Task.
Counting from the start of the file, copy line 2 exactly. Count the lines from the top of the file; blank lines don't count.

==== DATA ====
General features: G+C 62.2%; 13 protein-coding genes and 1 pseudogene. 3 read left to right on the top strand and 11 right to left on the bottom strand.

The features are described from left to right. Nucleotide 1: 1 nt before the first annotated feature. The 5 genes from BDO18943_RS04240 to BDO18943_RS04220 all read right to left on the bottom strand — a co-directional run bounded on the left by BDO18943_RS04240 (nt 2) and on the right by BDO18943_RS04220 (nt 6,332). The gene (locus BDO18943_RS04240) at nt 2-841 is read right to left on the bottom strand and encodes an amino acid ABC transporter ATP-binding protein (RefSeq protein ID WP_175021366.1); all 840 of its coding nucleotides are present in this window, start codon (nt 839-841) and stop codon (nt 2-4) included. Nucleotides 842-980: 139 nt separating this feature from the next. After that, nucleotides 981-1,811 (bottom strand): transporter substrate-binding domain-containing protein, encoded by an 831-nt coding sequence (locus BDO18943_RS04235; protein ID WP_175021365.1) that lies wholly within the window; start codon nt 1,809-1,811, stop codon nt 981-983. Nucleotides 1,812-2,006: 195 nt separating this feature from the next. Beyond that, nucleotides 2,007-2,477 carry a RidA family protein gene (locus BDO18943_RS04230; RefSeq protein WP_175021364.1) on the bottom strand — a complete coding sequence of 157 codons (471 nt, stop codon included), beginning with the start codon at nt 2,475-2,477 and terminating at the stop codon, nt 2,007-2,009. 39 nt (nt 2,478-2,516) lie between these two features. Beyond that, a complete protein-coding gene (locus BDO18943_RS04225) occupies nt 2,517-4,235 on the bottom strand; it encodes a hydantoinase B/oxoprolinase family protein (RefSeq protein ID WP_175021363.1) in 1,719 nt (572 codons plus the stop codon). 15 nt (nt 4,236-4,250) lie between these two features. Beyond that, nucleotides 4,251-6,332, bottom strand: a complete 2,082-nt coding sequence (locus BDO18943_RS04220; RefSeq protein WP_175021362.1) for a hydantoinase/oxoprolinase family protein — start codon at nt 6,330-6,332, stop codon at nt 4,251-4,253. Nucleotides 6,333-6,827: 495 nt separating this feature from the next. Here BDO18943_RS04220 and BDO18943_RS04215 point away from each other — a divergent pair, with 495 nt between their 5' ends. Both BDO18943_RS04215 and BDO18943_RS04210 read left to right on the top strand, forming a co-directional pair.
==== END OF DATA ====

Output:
The features are described from left to right. Nucleotide 1: 1 nt before the first annotated feature. The 5 genes from BDO18943_RS04240 to BDO18943_RS04220 all read right to left on the bottom strand — a co-directional run bounded on the left by BDO18943_RS04240 (nt 2) and on the right by BDO18943_RS04220 (nt 6,332). The gene (locus BDO18943_RS04240) at nt 2-841 is read right to left on the bottom strand and encodes an amino acid ABC transporter ATP-binding protein (RefSeq protein ID WP_175021366.1); all 840 of its coding nucleotides are present in this window, start codon (nt 839-841) and stop codon (nt 2-4) included. Nucleotides 842-980: 139 nt separating this feature from the next. After that, nucleotides 981-1,811 (bottom strand): transporter substrate-binding domain-containing protein, encoded by an 831-nt coding sequence (locus BDO18943_RS04235; protein ID WP_175021365.1) that lies wholly within the window; start codon nt 1,809-1,811, stop codon nt 981-983. Nucleotides 1,812-2,006: 195 nt separating this feature from the next. Beyond that, nucleotides 2,007-2,477 carry a RidA family protein gene (locus BDO18943_RS04230; RefSeq protein WP_175021364.1) on the bottom strand — a complete coding sequence of 157 codons (471 nt, stop codon included), beginning with the start codon at nt 2,475-2,477 and terminating at the stop codon, nt 2,007-2,009. 39 nt (nt 2,478-2,516) lie between these two features. Beyond that, a complete protein-coding gene (locus BDO18943_RS04225) occupies nt 2,517-4,235 on the bottom strand; it encodes a hydantoinase B/oxoprolinase family protein (RefSeq protein ID WP_175021363.1) in 1,719 nt (572 codons plus the stop codon). 15 nt (nt 4,236-4,250) lie between these two features. Beyond that, nucleotides 4,251-6,332, bottom strand: a complete 2,082-nt coding sequence (locus BDO18943_RS04220; RefSeq protein WP_175021362.1) for a hydantoinase/oxoprolinase family protein — start codon at nt 6,330-6,332, stop codon at nt 4,251-4,253. Nucleotides 6,333-6,827: 495 nt separating this feature from the next. Here BDO18943_RS04220 and BDO18943_RS04215 point away from each other — a divergent pair, with 495 nt between their 5' ends. Both BDO18943_RS04215 and BDO18943_RS04210 read left to right on the top strand, forming a co-directional pair.